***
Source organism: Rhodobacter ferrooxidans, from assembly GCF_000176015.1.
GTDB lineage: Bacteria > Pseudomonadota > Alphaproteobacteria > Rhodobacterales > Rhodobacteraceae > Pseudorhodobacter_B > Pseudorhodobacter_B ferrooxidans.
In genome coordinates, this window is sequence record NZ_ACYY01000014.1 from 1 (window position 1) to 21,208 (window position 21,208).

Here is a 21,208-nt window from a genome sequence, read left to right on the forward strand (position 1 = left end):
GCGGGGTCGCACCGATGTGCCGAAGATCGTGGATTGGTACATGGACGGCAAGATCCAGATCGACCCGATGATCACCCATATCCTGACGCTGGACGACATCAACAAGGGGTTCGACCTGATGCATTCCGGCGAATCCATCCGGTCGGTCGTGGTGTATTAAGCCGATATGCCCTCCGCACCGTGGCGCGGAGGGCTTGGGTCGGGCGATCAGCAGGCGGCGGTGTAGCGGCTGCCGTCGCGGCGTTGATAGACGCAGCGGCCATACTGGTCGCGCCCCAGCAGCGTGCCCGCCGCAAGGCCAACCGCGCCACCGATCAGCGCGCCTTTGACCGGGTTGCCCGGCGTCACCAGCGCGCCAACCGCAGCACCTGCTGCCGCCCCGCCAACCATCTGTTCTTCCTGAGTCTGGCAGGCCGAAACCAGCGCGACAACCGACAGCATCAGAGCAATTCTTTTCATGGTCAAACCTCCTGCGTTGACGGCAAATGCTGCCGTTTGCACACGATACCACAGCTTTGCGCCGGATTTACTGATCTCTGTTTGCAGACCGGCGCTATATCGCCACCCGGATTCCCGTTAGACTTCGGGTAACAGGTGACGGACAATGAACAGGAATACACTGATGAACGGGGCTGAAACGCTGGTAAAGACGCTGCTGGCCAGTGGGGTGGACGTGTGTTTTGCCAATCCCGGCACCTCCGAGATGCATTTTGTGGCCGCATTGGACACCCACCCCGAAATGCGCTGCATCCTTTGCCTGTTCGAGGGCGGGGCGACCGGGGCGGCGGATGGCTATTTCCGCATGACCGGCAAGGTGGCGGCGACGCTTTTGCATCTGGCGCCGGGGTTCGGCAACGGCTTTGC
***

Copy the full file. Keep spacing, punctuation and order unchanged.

Source organism: Rhodobacter ferrooxidans, from assembly GCF_000176015.1.
GTDB lineage: Bacteria > Pseudomonadota > Alphaproteobacteria > Rhodobacterales > Rhodobacteraceae > Pseudorhodobacter_B > Pseudorhodobacter_B ferrooxidans.
In genome coordinates, this window is sequence record NZ_ACYY01000014.1 from 1 (window position 1) to 21,208 (window position 21,208).

Here is a 21,208-nt window from a genome sequence, read left to right on the forward strand (position 1 = left end):
GCGGGGTCGCACCGATGTGCCGAAGATCGTGGATTGGTACATGGACGGCAAGATCCAGATCGACCCGATGATCACCCATATCCTGACGCTGGACGACATCAACAAGGGGTTCGACCTGATGCATTCCGGCGAATCCATCCGGTCGGTCGTGGTGTATTAAGCCGATATGCCCTCCGCACCGTGGCGCGGAGGGCTTGGGTCGGGCGATCAGCAGGCGGCGGTGTAGCGGCTGCCGTCGCGGCGTTGATAGACGCAGCGGCCATACTGGTCGCGCCCCAGCAGCGTGCCCGCCGCAAGGCCAACCGCGCCACCGATCAGCGCGCCTTTGACCGGGTTGCCCGGCGTCACCAGCGCGCCAACCGCAGCACCTGCTGCCGCCCCGCCAACCATCTGTTCTTCCTGAGTCTGGCAGGCCGAAACCAGCGCGACAACCGACAGCATCAGAGCAATTCTTTTCATGGTCAAACCTCCTGCGTTGACGGCAAATGCTGCCGTTTGCACACGATACCACAGCTTTGCGCCGGATTTACTGATCTCTGTTTGCAGACCGGCGCTATATCGCCACCCGGATTCCCGTTAGACTTCGGGTAACAGGTGACGGACAATGAACAGGAATACACTGATGAACGGGGCTGAAACGCTGGTAAAGACGCTGCTGGCCAGTGGGGTGGACGTGTGTTTTGCCAATCCCGGCACCTCCGAGATGCATTTTGTGGCCGCATTGGACACCCACCCCGAAATGCGCTGCATCCTTTGCCTGTTCGAGGGCGGGGCGACCGGGGCGGCGGATGGCTATTTCCGCATGACCGGCAAGGTGGCGGCGACGCTTTTGCATCTGGCGCCGGGGTTCGGCAACGGCTTTGC